LOGAN SQUARE — A 31-year-old Logan Square man was struck by an "L" train early Thursday while riding his bike in the Albany Park neighborhood.
Ronayne Thomas, 31, rode around the gates at the Kedzie Brown Line stop in the 4600 block of North Kedzie Avenue and attempted to cross the tracks when he was struck by a northbound train shortly after midnight, said Officer Jose Estrada, a Chicago Police spokesman.
Thomas, of the 1900 block of North Drake Avenue, was pronounced dead an the scene at 12:23 a.m., according to the Cook County Medical Examiner's Office.
Power was shut down between the Kimball and Western CTA stations around 12:20 a.m. and bus shuttles were provided in both directions until service was restored at 1:05 a.m., according to Catherine Hosinski, a CTA spokeswoman.
The CTA is investigating the incident, Hosinski said.
Thomas loved two things: "to cook and ride his bike," said family friend Mitch Cavanah.
Cavanah said Thomas' older brother died in a car crash while in college in the early 2000s.
“I can’t fathom what his family must be going through. It was shocking [to hear] because it brings up memories of his brother," said Cavanah, who went to college with Thomas' older brother.
Thomas had attended Kendall College while the two were away at school, he said.
He moved to Chicago from Menominee, Wisconsin, about 11 years ago to study culinary arts at the school.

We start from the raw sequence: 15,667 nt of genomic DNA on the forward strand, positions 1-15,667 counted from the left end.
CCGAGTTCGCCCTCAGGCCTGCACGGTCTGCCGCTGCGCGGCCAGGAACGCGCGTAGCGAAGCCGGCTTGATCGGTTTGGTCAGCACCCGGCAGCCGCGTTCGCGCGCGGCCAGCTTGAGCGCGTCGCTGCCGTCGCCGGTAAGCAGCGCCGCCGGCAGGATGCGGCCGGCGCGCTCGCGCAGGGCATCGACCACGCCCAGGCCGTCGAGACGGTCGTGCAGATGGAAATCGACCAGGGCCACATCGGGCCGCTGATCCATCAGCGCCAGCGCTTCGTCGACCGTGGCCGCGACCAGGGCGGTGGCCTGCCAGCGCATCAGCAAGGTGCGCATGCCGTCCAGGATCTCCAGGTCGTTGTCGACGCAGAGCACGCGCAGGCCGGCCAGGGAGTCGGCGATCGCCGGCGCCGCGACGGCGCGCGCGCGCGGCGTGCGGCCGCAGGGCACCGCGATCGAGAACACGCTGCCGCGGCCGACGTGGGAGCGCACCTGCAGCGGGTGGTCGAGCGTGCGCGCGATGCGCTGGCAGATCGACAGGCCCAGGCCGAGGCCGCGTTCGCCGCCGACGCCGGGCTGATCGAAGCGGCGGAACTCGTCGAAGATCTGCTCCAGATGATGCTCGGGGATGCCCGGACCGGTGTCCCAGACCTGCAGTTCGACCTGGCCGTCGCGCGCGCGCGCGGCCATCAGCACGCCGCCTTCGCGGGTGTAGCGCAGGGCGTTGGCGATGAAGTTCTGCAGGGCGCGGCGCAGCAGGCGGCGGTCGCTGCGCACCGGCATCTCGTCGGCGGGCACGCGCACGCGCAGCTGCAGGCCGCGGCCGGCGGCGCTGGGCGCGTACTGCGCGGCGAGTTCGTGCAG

Growing up he enjoyed hunting and exploring the woods with his tight-knit family but when he moved to the city he found a niche in the urban cycling community, said Diana Witcher, his step-sister.
"He loved going all over the city on his bike," Witcher said, adding he commuted to school and to his job as a line cook at the Nightwood Restaurant.
"It'd be snowing, and he'd be on his bike," said Kristina Soukup, a classmate of Thomas' at Kendall College.
He also spent six months in France studying French cuisine, which he was especially passionate about, Witcher said.
"He was a really sweet guy that just loved to be in the kitchen," Witcher said adding he would bring his knives and utensils back home when he would visit and cook meals for his family.
Soukup said Thomas was close with his Kendall classmates. They traveled to France, and had late-night bonding sessions over drinks. That helped relieve the stress of culinary school.
She said her fondest memory of Thomas was during those late nights: They "brought us down to earth, helped mask the hard work. We'd out for a drink or two, and just sit and talk."
"It's way too soon," Soukup said. "He definitely lived his life to the fullest."
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